Review

UniServe Science News Volume 14 November 1999










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Simulated Evolution

Wendy Wright
School of Applied Science, Monash University

Simulated Evolution uses computer animation to illustrate evolution by the process of natural selection. Animated "bugs" (simulating protozoa) populate a "pond" on the computer screen. Selective pressure due to the competition for food favours adaptive mutations as the bugs reproduce, and students can observe the evolution of adaptive feeding behaviours (changes to the phenotype) at the same time as tracking changes in the genotype of the bugs.

Another feature of the program allows students to "design" bugs with a genetic makeup of their own choosing and then to test the effectiveness of their feeding behaviour within the program. This encourages students to form links between an understanding of the genetic makeup of a bug (its genotype) and the expression of the genetic makeup (its phenotype).

The program can be run in a number of different modes and with a wide range of starting conditions (different population density of "bugs", different distribution of food resources, etc.). The program has a built-in facility for recording the events occurring on the screen. This enables students to view a "quick replay" of any particular run of the program.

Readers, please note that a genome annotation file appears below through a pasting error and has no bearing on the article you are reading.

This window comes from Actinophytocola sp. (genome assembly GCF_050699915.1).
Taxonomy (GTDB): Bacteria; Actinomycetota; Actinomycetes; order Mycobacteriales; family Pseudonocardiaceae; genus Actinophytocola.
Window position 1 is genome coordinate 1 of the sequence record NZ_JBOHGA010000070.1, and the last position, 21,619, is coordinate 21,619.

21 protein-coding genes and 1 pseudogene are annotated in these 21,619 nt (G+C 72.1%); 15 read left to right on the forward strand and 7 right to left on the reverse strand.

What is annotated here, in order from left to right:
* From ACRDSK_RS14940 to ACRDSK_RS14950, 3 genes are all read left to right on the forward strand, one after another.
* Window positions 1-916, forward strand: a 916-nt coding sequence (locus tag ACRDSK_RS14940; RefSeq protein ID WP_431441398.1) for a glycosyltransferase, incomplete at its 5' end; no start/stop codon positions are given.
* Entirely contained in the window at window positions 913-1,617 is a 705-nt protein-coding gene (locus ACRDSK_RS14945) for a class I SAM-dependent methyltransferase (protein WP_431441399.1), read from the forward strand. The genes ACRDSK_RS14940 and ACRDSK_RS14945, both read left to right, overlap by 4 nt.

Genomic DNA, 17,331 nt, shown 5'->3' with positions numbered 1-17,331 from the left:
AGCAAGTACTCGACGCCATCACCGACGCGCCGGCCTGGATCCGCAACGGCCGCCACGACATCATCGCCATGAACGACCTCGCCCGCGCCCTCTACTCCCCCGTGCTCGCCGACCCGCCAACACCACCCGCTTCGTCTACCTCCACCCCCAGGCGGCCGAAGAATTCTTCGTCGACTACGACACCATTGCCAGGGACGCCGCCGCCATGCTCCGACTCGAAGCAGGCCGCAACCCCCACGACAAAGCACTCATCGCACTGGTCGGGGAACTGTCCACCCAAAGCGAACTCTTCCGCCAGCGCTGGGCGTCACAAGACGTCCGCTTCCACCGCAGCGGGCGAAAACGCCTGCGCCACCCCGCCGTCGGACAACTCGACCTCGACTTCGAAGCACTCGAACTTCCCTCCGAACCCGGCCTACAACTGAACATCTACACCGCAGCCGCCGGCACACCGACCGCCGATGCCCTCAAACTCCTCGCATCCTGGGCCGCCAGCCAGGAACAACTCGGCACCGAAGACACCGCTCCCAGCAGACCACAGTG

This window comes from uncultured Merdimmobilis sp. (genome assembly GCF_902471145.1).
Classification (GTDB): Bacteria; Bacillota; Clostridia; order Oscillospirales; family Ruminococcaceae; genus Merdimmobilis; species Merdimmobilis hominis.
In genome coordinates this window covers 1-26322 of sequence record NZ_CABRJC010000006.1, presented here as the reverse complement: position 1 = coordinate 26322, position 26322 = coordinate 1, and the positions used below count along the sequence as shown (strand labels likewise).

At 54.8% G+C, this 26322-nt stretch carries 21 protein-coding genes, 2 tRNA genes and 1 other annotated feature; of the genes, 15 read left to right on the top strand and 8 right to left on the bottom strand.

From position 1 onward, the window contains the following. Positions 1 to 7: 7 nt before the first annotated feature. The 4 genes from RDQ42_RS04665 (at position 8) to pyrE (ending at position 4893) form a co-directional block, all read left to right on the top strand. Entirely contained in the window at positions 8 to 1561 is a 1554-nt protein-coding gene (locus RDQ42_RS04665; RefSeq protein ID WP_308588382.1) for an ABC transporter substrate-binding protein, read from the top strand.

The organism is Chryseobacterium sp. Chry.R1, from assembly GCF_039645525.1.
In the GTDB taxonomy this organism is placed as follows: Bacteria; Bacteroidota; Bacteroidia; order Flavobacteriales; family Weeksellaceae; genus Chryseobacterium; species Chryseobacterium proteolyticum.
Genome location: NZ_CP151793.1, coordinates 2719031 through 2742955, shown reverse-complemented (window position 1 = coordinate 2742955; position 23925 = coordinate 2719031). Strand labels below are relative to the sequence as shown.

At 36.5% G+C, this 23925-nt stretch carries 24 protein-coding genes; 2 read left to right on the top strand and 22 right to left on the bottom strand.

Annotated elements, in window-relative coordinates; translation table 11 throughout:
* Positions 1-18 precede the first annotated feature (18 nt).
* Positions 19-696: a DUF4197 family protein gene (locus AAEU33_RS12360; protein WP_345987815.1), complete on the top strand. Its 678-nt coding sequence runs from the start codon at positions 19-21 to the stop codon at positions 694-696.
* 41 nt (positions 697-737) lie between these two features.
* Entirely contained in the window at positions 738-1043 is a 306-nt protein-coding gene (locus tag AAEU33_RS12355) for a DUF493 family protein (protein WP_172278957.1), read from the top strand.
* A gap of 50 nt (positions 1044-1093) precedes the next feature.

The program can be used to illustrate the following concepts to undergraduate students of biological/environmental science:

  • from population dynamics - cyclic population fluctuations, exponential growth, population explosion and subsequent crash (boom and bust cycles), extinction, speciation and adaptation;
  • from genetics - genetic variation, mutation, genotype/phenotype distinction, genetic drift, and genetic disorders; and
  • from ecology - ecological niche.
  • There is scope to either skim the surface of these concepts, or to probe a little deeper.

    The program is easy to use, requiring an IBM PC or true IBM compatible with 128 K of memory and a colour/graphics adaptor card. The program runs from DOS, which fewer and fewer students are used to using, but which is simple enough to navigate through. The program is designed so that it can be used without reference to printed instructions, however there is a User's Manual which explains the program and its uses in depth. The Manual exists as a series of text files on the main program disk. They can be used on-screen or printed out to form a hard copy manual.

    Simulated Evolution is available from:
    Life Science Associates
    1 Fenimore Rd
    Bayport NY 11705-5115 USA
    Tel: (516) 472 2111


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    UniServe Science News Volume 14 November 1999

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